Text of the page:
AN INVESTIGATION OF THE SENSITIVITY OF THE REPORTER'S TEST TO EXPRESSIVE LANGUAGE DISTURBANCES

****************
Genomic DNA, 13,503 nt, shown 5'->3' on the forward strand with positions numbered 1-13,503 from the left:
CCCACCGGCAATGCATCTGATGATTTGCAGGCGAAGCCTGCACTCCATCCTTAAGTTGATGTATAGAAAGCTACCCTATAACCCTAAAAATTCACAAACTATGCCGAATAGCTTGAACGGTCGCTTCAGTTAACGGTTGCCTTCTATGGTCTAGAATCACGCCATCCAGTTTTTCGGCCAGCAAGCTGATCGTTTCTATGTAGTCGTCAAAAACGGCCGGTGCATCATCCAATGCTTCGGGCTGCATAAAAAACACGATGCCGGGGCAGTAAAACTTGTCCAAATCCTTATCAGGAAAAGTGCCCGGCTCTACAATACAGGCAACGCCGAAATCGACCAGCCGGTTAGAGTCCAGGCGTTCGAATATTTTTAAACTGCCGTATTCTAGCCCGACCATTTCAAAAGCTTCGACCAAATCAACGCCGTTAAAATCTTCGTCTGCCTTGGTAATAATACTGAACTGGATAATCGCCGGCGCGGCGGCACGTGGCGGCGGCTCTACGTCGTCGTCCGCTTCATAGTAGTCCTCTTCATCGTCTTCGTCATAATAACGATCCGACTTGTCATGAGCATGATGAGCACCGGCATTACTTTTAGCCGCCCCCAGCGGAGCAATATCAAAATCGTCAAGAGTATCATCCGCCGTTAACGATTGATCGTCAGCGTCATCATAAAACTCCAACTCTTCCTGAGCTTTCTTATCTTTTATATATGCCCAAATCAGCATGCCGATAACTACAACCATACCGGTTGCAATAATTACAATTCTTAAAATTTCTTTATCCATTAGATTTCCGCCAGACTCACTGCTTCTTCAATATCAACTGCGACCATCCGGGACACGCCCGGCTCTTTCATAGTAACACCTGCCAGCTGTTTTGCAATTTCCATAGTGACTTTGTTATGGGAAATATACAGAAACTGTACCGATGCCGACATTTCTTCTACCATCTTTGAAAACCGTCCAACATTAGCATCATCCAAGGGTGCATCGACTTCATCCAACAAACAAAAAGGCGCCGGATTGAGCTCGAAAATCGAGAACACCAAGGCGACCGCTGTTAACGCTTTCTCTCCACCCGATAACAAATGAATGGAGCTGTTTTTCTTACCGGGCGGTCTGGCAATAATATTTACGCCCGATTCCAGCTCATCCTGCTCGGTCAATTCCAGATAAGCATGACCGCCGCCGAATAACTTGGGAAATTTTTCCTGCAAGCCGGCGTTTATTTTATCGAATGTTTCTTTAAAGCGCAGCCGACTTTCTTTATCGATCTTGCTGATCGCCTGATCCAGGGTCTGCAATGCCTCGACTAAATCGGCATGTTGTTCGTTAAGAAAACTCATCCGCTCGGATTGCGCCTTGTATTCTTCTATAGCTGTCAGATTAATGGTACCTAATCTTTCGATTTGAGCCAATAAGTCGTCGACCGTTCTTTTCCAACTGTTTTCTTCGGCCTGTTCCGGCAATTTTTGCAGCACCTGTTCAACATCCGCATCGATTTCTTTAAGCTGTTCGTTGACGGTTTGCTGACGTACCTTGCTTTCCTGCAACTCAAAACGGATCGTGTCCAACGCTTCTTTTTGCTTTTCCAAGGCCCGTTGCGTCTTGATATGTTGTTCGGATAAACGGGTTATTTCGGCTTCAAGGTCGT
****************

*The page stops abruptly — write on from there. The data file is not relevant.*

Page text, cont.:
The study was designed to investigate the sensitivity of the Reporter's Test to expressive language disturbances. One hundred and forty-four normal adults and 24 left brain-injured aphasic adults were given a test battery consisting of: the Reporter's Test (DeRenzi & Ferrari, 1978), the Token Test - part V (DeRenzi & Vignolo, 1962), the Word Fluency Measure (Wertz, Keith, & Custer, 1971), an Analysis of Connected Speech Samples (Yorkston & Beukelman, 1980), a Ten-Item Sentence Repetition Task, and the Imitator's Test. A significant difference was found between normal and asphasic adults' total scores and test times on the Reporter's Test. In addition, neither age nor educational level played a significant part in the performances of the normal subjects on the Reporter's Test. Interjudge reliability, test-retest reliability, and concurrent validity were established for the Reporter's Test. The Reporter's Test was found to be as sensitive as the Word Fluency Measure and the Token Test - part V to expressive language disturbances. The Reporter's Test was found to be a more sensitive measure than the Analysis of Connected Speech Sample. Hit rates and indices of determination were determined for all test measures. In addition, several test battery proposals were suggested.